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Old 02-06-2009, 01:32 AM   #11
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Going back to the #2 post; I would've thought something like the addition of potassium carbonate would come to light here as a means of increasing a low pH and getting things going
Reasonable or not?
It would if I had some assurance that low pH was a reasonable possibility. However, seeing as this is a JAO type recipe, I'm not so sure that is the issue, and rather that use a 'shotgun' approach I opted for what seemed the more likely problem - even though I've no experience with JAO recipes.
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Old 02-07-2009, 05:23 AM   #12
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Well maybe I was a bit to hasty to post about my supposed problem. I went ahead and made up a half batch of the starter (3cups of liquid total) which after only 5 hours has just as much foam and head on it as there is liquid in my 1.5L jar (with airlock of course). I'm scared to go to bed only to wake up in the morning to find it has exploded.

But, some potentially good news, at the same time of making the starter I took a SG reading of the 2 batches. The blackberry batch is currently sitting at 1.094 and the orange batch is at 1.091 which is a definite change from the 1.1 - 1.11 that they started at.

I'm wondering if I will need that the starter at all...or maybe I just need a small amount?

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Old 02-07-2009, 12:19 PM   #13
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Well maybe I was a bit to hasty to post about my supposed problem... The blackberry batch is currently sitting at 1.094 and the orange batch is at 1.091 which is a definite change from the 1.1 - 1.11 that they started at.
I wouldn't beat yourself up too much. After 6+ days, I would expect a new mead's SG to be much lower than what you have reported.

Besides the example fermentation charts in the FAQ, my present batch started at 1.123, and after 4 days it dropped 76 points to 1.047 and is still actively fermenting. Ambient area temp is 65°F.

What you described in your initial post was not a healthy fermentation. IMO, your cause for concern was valid.
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Old 02-09-2009, 06:40 PM   #14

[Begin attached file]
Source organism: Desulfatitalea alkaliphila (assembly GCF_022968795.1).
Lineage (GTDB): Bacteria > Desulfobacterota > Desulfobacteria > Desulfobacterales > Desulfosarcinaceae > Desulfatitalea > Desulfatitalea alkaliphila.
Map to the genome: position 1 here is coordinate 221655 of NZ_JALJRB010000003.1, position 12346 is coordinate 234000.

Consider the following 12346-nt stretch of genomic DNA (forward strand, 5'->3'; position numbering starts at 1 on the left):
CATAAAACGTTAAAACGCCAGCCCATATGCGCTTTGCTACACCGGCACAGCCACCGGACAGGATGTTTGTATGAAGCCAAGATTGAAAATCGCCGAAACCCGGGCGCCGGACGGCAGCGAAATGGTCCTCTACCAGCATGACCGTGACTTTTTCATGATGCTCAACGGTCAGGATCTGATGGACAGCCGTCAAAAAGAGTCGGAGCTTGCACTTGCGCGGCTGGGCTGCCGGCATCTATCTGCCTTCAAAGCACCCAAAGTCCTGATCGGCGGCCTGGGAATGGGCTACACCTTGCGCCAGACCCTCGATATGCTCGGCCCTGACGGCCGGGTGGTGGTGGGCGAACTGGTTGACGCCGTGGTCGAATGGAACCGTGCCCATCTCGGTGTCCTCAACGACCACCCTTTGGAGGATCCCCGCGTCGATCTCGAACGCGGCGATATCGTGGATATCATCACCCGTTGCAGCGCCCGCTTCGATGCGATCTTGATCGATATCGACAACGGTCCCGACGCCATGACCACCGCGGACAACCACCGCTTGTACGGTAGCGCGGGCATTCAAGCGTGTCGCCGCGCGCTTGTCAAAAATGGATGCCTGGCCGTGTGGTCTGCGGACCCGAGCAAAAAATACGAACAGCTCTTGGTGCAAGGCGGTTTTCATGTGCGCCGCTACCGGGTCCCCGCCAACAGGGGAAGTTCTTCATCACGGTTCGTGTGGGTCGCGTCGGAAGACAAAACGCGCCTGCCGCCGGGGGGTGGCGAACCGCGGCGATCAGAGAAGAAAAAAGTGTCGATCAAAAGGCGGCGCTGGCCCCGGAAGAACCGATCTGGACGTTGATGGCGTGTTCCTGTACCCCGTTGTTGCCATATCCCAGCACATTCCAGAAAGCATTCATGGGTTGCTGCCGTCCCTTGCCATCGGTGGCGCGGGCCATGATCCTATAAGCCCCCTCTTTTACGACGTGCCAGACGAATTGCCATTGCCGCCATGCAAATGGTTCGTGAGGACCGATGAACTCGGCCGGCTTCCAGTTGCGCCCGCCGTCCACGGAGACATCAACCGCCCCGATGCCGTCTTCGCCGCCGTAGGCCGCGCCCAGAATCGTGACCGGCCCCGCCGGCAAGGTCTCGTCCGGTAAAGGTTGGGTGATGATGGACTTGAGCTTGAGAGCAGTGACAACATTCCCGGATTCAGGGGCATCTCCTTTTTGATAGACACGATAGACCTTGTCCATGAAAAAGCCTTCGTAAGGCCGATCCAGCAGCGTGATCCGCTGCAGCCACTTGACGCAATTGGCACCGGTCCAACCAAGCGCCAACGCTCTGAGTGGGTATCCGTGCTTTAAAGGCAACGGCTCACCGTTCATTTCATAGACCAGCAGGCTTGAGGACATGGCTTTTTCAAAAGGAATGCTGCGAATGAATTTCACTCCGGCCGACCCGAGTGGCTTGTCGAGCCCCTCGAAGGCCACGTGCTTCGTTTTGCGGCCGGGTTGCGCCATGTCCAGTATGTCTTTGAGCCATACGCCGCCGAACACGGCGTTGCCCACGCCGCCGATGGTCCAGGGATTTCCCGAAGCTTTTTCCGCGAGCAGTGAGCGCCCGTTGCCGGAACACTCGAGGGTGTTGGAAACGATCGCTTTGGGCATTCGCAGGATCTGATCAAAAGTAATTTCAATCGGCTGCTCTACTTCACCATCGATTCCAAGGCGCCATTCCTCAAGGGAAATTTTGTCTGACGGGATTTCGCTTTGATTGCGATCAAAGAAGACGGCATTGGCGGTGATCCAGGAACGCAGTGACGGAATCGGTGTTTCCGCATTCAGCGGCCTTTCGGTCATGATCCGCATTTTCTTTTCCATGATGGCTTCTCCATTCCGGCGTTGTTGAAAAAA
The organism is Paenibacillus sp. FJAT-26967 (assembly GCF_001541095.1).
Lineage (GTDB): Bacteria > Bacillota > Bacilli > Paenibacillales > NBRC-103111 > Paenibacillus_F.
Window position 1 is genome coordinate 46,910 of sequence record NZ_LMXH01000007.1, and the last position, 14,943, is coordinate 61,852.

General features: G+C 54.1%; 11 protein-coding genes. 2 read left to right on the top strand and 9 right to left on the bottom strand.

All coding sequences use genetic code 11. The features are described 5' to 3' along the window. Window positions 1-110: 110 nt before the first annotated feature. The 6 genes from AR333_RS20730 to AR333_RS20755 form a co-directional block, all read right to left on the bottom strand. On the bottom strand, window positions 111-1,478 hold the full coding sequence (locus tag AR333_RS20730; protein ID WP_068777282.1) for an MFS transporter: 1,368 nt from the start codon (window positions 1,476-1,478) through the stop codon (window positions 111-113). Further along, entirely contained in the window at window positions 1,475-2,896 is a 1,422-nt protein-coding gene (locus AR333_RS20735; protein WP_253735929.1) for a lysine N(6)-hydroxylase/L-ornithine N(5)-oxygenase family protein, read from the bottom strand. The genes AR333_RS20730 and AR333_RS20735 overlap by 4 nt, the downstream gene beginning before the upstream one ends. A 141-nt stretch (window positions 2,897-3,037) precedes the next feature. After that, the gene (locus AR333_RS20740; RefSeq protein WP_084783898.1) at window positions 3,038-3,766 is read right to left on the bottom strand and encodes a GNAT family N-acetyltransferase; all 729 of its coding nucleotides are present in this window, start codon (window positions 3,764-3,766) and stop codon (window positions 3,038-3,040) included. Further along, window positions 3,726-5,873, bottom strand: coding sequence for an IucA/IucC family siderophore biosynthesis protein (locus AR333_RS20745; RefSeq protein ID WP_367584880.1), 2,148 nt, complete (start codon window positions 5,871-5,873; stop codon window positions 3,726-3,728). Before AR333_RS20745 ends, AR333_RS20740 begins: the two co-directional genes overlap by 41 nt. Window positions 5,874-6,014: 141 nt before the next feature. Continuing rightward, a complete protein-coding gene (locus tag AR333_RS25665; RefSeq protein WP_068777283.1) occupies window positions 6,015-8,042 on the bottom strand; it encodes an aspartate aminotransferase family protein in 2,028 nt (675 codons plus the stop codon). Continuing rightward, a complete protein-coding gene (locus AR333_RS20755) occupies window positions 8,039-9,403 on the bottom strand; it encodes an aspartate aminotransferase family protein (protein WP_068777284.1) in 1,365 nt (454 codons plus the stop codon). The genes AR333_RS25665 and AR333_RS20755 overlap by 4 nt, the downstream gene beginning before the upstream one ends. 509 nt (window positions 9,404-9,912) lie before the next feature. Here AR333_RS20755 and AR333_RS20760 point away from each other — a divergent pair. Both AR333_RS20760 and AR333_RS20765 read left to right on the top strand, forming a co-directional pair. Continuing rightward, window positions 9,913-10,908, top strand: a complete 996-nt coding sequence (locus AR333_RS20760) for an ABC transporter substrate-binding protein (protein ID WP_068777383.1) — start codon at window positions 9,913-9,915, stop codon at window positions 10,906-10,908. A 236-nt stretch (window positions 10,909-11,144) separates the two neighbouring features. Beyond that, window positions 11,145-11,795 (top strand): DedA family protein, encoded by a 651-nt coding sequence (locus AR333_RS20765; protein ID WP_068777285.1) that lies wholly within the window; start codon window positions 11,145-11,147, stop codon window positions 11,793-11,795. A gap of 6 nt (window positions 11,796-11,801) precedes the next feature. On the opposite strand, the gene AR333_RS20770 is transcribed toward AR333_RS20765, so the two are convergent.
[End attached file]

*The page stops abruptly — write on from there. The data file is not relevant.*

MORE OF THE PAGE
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I've got a very similar issue. I made a basic mead, 1 gallon w/ 3 lbs of honey. I couldn't find Go-Ferm so I just rehydrated champagne yeast in warm water and then pitched. I did all this on 1/18. OG of 1.115. I checked yesterday and its only down to 1.050. I did the initial nutrient addition and got the expected foaming. Since then the SG has been dropping very slowly. I've been regularly rousting the yeast by spinning the bottle and I'm still a long way from finishing. I'm right at the second nutrient addition but I expected to be much farther 3 weeks into fermentation. Would increasing the size of the nutrient addition help?

Thanks

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Old 02-09-2009, 07:38 PM   #15
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I've got a very similar issue. I made a basic mead, 1 gallon w/ 3 lbs of honey. I couldn't find Go-Ferm so I just rehydrated champagne yeast in warm water and then pitched.
That should not be a problem, depending upon how you determined "warm" - should be less than 104°F. Also the temperature difference between the yeast and must should be <10°F.
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I did all this on 1/18. OG of 1.115. I checked yesterday and its only down to 1.050.
What is the area temp?

What type of nutrients did you use? Did you verify the yeast was not past its "best used by" date?
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Old 02-09-2009, 09:05 PM   #16
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That should not be a problem, depending upon how you determined "warm" - should be less than 104°F. Also the temperature difference between the yeast and must should be <10°F.What is the area temp?
I cooled the boiled water that I rehydrated the yeast in to lukewarm, but I didn't use a thermometer. The yeast pitch temp and must temp were close, I let the must cool before adding the yeast.

Initially it was in a closet in the low 60s but when the weather changed I moved it and now its 68-70. Its been at this temp for about 2 weeks.